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“You’re never too old, too wacky, too wild, to pick up a book and read with a child.” – Dr. Seuss
Fifteen years ago, Dr. Seuss’s birthday (March 2) was chosen by the National Education Association to celebrate NEA’s Read Across America Day, which kicks off the year-long Read Across American program. According to their website, the progam “focuses on motivating children and teens to read through events, partnerships, and reading resources… Across the country, thousands of schools, libraries, and community centers participate by bringing together kids, teens, and books, and you can too!”
In honor of this wonderful program, I thought I’d write about a subject that’s near and dear to my heart—libraries. Aside from my parents’ influence, my local library was the most vital key in developing me into the life-long reader I am today.
When I was a child, our home was always filled with great books. My parents are both classicists and teachers, so the study of history and language was an integral part of our upbringing. But my parents were no intellectual snobs. They read Dr. Seuss along with the Greek myths, Winnie the Pooh along with the Bible. As we grew older, they shared with us their own beloved favorite books: Little Women and Nancy Drew for my mom, Sherlock Holmes and James Herriot for my dad.
And while my mother was the one who usually read us our bedtime stories, my dad was the one who took us to the library. Some of my fondest childhood memories take place at the Fox Chase Library, where my dad would leave us to our own devices for an hour or more while he went to look for his own books. I loved to explore the stacks, reading the blurbs on the back jackets, eyeing the fascinating covers, and adding to my stack until it was so high I couldn’t see past it. It was there at my local library that I discovered “Choose Your Own Adventure” books and Sweet Valley High, Judy Blume and Lois Duncan, Kurt Vonnegut and Ray Bradbury, Jane Austen and Charlotte Brontë. To this day, whenever I dream about a library (and I really do dream about libraries), I conjure up the library of my childhood.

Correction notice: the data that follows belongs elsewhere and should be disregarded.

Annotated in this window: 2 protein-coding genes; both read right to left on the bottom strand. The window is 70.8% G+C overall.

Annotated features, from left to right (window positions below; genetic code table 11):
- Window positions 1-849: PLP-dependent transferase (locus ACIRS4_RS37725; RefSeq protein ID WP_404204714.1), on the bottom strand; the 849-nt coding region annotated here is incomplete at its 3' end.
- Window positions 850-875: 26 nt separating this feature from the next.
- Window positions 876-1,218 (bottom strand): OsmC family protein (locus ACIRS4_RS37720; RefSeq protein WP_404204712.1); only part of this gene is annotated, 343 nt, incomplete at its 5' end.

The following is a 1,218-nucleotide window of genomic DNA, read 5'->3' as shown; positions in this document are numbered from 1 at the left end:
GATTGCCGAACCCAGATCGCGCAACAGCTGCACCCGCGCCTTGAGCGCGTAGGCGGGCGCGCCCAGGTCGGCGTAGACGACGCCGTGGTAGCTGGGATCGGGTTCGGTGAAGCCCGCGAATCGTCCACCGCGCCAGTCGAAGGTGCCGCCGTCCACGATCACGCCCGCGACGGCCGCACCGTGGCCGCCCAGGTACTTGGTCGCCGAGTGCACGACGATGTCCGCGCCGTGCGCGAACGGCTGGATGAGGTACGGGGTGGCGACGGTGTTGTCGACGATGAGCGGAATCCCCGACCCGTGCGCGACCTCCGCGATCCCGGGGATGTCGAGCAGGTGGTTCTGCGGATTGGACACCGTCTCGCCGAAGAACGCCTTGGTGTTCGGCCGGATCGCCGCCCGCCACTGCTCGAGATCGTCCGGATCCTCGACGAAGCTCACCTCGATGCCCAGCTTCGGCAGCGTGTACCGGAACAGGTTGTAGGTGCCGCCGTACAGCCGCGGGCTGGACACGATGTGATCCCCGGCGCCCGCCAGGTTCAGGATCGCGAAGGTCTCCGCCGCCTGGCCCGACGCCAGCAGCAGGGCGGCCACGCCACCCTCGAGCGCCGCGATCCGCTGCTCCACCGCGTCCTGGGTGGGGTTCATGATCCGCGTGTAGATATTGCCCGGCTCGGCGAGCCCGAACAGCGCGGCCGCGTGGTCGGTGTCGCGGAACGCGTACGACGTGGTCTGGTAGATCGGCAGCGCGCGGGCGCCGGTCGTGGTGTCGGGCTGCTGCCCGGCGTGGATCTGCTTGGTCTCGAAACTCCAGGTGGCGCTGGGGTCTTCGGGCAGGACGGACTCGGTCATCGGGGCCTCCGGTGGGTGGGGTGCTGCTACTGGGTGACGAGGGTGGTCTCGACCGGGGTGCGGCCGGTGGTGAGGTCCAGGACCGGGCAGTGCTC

Even now, one of my favorite things to do is go to my local library and create a stack of at least six or seven books, then take them home and spread them all around me. My reward is to allow myself an hour in which to read the first chapter of each book, putting them in the order in which I want to tackle them. When I tell my students about this odd ritual, they think I’m a huge nerd, and of course, I am. But I don’t care—my love affair with books has been one of the most enduring and enriching of my life.
When I hear about budgets being slashed and libraries being closed all over the country, I am disheartened to think that some day, children might not have the opportunity I did to discover their passions and personalities in the pages of a library book. For now, I will continue to support and frequent my local library and hope that people never start believing libraries are frivolous nonessentials. I’d hate to live in a world that had forgotten that the best things in life—love, friendship, nature, and yes, reading—are truly free.
–Eve Marie Mont